Drosophila has been an excellent model for the mechanistic studies of innate immunity (Hoffmann, 2003). Recently, a new RNA-based antiviral immunity with features of both innate and adaptive immunities has been described in Drosophila and Anopheles cells (Li et al., 2002, 2004). This RNA-silencing-mediated immunity is characterized by the production of pathogen-derived, 22-nt small RNAs that serve as specificity determinants inside a multi-subunit complex. Similar to innate immunity, however, the new invertebrate antiviral response is capable of a rapid virus clearance in the absence of a virus-encoded suppressor of RNA silencing. The discovery of a new antiviral pathway in insects opens up the possibility of using this pathway to prevent transmission of vector-borne virus pathogens such as dengue and West Nile viruses.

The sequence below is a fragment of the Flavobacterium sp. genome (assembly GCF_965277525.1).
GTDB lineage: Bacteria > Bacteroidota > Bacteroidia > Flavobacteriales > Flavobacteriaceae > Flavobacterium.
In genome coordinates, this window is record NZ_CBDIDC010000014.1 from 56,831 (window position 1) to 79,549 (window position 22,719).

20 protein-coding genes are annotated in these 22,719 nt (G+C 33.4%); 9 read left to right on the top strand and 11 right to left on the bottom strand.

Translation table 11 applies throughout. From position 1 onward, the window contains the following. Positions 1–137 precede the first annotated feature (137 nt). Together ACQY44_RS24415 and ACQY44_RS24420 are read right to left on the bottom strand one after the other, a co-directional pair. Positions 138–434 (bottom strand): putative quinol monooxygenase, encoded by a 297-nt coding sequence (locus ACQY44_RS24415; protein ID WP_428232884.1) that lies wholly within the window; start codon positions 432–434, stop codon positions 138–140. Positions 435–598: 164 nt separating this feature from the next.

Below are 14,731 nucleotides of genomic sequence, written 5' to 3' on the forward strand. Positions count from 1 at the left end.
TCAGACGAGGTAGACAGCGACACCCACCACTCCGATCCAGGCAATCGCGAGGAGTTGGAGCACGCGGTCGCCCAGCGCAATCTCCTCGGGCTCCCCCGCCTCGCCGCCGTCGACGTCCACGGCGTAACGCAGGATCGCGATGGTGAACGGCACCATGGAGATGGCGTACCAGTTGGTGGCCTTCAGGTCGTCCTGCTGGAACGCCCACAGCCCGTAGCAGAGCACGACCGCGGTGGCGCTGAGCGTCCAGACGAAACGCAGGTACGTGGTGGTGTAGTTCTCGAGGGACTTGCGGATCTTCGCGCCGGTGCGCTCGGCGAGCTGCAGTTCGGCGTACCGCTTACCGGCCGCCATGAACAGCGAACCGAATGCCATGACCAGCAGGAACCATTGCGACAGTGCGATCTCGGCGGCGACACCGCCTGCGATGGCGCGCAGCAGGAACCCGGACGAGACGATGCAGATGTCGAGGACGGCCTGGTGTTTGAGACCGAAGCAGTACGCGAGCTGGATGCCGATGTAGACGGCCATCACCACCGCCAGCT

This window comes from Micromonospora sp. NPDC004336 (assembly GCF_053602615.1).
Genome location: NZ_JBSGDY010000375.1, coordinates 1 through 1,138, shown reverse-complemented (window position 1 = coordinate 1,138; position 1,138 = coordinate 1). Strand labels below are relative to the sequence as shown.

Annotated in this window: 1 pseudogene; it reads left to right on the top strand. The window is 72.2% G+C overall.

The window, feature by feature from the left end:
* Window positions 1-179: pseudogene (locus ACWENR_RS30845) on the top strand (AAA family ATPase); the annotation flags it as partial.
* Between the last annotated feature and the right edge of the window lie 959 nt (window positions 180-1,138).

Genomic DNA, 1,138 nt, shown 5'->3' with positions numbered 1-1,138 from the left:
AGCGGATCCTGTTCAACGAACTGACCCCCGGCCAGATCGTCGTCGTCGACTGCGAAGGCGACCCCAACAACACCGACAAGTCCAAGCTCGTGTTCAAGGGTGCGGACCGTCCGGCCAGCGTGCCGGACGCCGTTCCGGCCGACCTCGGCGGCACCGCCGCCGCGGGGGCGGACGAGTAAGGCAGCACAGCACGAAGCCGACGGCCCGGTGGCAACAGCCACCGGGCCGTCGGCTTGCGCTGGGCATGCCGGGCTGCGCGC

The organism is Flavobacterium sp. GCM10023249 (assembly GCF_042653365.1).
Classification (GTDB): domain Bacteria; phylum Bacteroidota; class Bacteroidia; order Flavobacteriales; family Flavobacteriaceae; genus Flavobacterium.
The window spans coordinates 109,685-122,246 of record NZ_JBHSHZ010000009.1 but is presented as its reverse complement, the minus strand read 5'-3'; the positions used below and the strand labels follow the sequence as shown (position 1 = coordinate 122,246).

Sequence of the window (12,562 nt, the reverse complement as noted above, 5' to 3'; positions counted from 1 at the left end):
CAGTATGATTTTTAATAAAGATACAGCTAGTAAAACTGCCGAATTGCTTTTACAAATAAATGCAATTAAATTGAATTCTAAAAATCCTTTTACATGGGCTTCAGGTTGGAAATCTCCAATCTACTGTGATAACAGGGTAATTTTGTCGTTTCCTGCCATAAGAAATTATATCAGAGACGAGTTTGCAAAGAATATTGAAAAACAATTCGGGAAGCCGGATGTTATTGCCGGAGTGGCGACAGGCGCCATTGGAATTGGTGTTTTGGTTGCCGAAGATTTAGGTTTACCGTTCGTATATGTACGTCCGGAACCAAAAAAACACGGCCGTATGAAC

THE RNA-SILENCING PATHWAY
Homology-dependent gene silencing was discovered in transgenic plants in a form of co-suppression between introduced transgenes or between a transgene and its homologous endogenous gene (Matzke et al., 1989; Napoli et al., 1990; Van der Krol et al., 1990). Similar gene-silencing phenomena have subsequently been described in a wide range of eukaryotic organisms such as fungi, worms, flies and mammals (Denli & Hannon, 2003; Fire et al., 1998). A generic term, RNA silencing (Ding, 2000), has been used to describe these related RNA-guided gene regulatory mechanisms variously termed post-transcriptional gene silencing (PTGS) in plants, quelling in fungi and RNA interference (RNAi) in animals.
A core feature of RNA silencing detected in all organisms is the production of 21–26-nt small RNAs from structured or double-stranded RNA (dsRNA) by the endoribonuclease Dicer (Bernstein et al., 2001; Hamilton et al., 2002; Hamilton & Baulcombe, 1999; Hammond et al., 2000; Zamore et al., 2000).